Xc = 1/ωd ∙ C
= 1/(100π rad/s) ∙ (8 × 10-5 F)
= 39.81 Ω
Thus, since XC > XL and R ≠ 0, the circuit is more capacitive than inductive.
2. The phase constant is calculated by
tan⁡φ = XL-Xc/R
= 12.56 Ω - 39.81 Ω/10 Ω
= -2.725
Therefore, the phase constant φ is
φ = tan-1 (-2.725)
= -69.80
The negative sign means the phasor εmax is behind the current phasor imax by 69.80.
3. The maximum current in the circuits is
imax = εmax/Z
= εmax/R2 + (XL-Xc )2
= 40 V/(10 Ω)2 + (12.56 Ω-39.81 Ω)2
= 40 V/29 Ω
= 1.38 A
4. The voltage in the circuit at t = 0.506 s is
ΔV(t) = ε(t) = 40 ∙ sin (100π ∙ t)
Thus,
ΔV(0.506) = 40 ∙ sin (100π ∙ 0.506)
= 40 ∙ sin (50.6π)
= 40 ∙ sin (0.6π)
= 40V ∙ 0.951
= 38.04 V

## Resonance in a Series RLC Circuit

As stated earlier, resonance is a state of a RLC circuit in which the current and net emf are in phase. This occurs when XL = XC. The graph of voltage and current versus time in a situation involving resonance for a complete cycle is shown below. The amplitudes may be different from those shown in the above graph; they depend on the corresponding values. This means the current graph may be above the voltage graph or they may have the same height, no matter which graph is higher. The graph above is only for illustration purpose.

We will show below the corresponding phasor diagram as well. In absence of resonance, the graphs of current and voltage do not have their peak at the same time because either current is ahead of voltage (when the phase constant is negative, i.e. when the circuit is more capacitive than inductive), or it is behind the voltage (when the phase constant is positive, i.e. when the circuit is more inductive than capacitive). In such cases, the voltage and current phasors are not collinear, as discussed earlier.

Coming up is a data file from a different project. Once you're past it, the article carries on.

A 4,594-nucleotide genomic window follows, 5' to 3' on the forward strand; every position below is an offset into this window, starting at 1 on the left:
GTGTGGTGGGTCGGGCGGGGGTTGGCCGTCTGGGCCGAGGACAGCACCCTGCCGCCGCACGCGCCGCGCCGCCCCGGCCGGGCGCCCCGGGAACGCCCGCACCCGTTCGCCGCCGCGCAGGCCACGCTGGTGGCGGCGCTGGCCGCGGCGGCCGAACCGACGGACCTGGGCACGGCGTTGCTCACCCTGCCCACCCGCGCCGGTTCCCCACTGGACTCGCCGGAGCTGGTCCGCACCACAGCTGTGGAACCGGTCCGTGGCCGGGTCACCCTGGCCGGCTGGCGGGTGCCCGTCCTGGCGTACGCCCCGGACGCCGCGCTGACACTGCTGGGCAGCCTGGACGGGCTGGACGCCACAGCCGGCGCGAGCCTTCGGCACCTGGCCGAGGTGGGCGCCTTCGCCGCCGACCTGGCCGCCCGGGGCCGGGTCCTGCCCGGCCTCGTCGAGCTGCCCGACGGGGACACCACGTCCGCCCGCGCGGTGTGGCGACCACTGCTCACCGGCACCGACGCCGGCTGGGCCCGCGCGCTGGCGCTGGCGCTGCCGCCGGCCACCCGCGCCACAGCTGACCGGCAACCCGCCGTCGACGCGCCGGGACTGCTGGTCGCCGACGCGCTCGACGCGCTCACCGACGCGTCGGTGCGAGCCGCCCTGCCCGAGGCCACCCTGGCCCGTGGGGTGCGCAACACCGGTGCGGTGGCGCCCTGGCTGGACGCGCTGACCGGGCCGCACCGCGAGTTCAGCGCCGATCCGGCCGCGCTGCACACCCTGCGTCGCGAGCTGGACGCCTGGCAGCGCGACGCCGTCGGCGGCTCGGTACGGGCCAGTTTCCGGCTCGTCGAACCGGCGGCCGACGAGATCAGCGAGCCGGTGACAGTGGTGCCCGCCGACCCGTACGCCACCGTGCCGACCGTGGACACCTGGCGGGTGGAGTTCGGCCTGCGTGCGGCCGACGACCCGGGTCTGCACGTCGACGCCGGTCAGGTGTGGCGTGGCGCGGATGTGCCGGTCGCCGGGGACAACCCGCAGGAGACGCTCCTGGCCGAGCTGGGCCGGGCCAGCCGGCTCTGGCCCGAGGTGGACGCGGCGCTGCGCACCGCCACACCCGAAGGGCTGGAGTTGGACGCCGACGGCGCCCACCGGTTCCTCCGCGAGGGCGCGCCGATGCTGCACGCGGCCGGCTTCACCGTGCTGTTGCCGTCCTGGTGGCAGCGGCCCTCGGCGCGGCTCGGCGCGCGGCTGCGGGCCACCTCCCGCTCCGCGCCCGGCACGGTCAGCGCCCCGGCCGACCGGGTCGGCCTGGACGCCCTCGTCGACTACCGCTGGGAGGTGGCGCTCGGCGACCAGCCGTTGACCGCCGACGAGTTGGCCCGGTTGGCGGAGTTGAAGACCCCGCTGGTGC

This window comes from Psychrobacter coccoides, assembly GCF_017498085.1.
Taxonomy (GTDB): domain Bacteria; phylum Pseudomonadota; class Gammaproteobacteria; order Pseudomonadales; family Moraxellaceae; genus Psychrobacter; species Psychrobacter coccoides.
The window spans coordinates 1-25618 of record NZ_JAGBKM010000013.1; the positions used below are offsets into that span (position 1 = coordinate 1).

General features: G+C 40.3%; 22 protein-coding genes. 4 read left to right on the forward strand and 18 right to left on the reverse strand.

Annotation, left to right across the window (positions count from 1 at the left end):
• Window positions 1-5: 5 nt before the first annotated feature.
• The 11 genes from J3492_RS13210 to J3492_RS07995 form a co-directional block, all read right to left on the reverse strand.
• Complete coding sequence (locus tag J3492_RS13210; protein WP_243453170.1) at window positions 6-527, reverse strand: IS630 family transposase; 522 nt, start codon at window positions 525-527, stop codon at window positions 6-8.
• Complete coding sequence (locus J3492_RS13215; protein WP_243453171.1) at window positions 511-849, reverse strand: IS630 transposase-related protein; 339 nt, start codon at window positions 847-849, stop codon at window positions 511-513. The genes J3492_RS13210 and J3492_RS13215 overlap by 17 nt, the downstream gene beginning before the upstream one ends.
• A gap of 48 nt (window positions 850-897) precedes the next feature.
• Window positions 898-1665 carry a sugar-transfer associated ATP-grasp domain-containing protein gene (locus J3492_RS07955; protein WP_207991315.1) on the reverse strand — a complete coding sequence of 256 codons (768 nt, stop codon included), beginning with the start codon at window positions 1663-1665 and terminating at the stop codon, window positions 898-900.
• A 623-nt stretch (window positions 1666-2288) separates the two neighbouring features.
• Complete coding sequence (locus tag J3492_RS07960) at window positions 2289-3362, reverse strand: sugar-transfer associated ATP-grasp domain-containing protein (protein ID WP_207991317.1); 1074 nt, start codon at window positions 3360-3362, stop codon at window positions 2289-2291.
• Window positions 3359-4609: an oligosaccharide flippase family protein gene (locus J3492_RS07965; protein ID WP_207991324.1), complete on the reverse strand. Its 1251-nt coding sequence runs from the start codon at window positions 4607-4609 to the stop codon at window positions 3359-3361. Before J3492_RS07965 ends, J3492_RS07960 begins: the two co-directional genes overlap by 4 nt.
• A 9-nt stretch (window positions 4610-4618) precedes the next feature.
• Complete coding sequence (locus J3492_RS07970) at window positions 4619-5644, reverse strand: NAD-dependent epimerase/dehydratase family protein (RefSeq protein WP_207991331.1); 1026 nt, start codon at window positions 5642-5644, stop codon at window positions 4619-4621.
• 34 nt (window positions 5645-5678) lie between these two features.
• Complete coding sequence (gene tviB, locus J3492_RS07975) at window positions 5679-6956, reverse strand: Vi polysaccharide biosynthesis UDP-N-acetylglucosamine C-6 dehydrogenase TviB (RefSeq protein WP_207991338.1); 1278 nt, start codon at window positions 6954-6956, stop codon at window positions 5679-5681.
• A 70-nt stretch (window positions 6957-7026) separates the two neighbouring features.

Giving that during resonance XL = XC, we have after substitutions:

ωd ∙ L = 1/ωd ∙ C
ωd2 = 1/L ∙ C
ωd = √1/L ∙ C = 1/L ∙ C

This is the known equation obtained earlier for natural angular frequency of free oscillations. In this case, the oscillations are forced (driven) by the power source. This makes possible the generation of long-lasting (sustainable) oscillations, for which we can apply the approach used in free oscillations, as they do not fade with time.

As for the frequency of RLC circuit oscillations, we have (giving that ωd = 2π ∙ f):

2π ∙ f = 1/L ∙ C

Hence,

f = 1/2π ∙ √L ∙ C

## Effective Values of Alternating Current and Voltage